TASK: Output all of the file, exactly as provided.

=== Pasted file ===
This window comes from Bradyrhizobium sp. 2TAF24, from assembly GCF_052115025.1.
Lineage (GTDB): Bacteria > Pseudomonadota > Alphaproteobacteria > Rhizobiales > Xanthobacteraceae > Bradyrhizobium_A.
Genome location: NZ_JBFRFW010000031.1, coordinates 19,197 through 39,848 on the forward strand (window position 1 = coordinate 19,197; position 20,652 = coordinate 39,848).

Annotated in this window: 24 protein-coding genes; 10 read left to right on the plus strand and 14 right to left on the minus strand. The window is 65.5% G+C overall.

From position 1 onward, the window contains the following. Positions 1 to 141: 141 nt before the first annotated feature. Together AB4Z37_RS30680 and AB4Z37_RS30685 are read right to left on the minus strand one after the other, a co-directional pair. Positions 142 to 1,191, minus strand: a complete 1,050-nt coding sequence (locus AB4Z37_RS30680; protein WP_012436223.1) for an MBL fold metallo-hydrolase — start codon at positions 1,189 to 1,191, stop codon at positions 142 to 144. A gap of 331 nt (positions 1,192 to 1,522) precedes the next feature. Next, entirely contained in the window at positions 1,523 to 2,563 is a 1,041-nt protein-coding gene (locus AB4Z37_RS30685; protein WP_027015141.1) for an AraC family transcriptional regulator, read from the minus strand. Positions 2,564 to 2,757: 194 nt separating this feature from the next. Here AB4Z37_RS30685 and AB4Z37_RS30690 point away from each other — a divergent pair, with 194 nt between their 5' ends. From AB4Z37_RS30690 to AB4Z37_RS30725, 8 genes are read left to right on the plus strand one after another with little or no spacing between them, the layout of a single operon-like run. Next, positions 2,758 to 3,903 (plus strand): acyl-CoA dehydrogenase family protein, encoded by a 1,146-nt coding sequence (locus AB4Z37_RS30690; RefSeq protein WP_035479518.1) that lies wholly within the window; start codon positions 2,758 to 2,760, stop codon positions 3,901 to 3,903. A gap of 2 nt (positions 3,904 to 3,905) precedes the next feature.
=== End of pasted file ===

This window comes from Bradyrhizobium sp. 2TAF24, from assembly GCF_052115025.1.
Lineage (GTDB): Bacteria > Pseudomonadota > Alphaproteobacteria > Rhizobiales > Xanthobacteraceae > Bradyrhizobium_A.
Genome location: NZ_JBFRFW010000031.1, coordinates 19,197 through 39,848 on the forward strand (window position 1 = coordinate 19,197; position 20,652 = coordinate 39,848).

Annotated in this window: 24 protein-coding genes; 10 read left to right on the plus strand and 14 right to left on the minus strand. The window is 65.5% G+C overall.

From position 1 onward, the window contains the following. Positions 1 to 141: 141 nt before the first annotated feature. Together AB4Z37_RS30680 and AB4Z37_RS30685 are read right to left on the minus strand one after the other, a co-directional pair. Positions 142 to 1,191, minus strand: a complete 1,050-nt coding sequence (locus AB4Z37_RS30680; protein WP_012436223.1) for an MBL fold metallo-hydrolase — start codon at positions 1,189 to 1,191, stop codon at positions 142 to 144. A gap of 331 nt (positions 1,192 to 1,522) precedes the next feature. Next, entirely contained in the window at positions 1,523 to 2,563 is a 1,041-nt protein-coding gene (locus AB4Z37_RS30685; protein WP_027015141.1) for an AraC family transcriptional regulator, read from the minus strand. Positions 2,564 to 2,757: 194 nt separating this feature from the next. Here AB4Z37_RS30685 and AB4Z37_RS30690 point away from each other — a divergent pair, with 194 nt between their 5' ends. From AB4Z37_RS30690 to AB4Z37_RS30725, 8 genes are read left to right on the plus strand one after another with little or no spacing between them, the layout of a single operon-like run. Next, positions 2,758 to 3,903 (plus strand): acyl-CoA dehydrogenase family protein, encoded by a 1,146-nt coding sequence (locus AB4Z37_RS30690; RefSeq protein WP_035479518.1) that lies wholly within the window; start codon positions 2,758 to 2,760, stop codon positions 3,901 to 3,903. A gap of 2 nt (positions 3,904 to 3,905) precedes the next feature.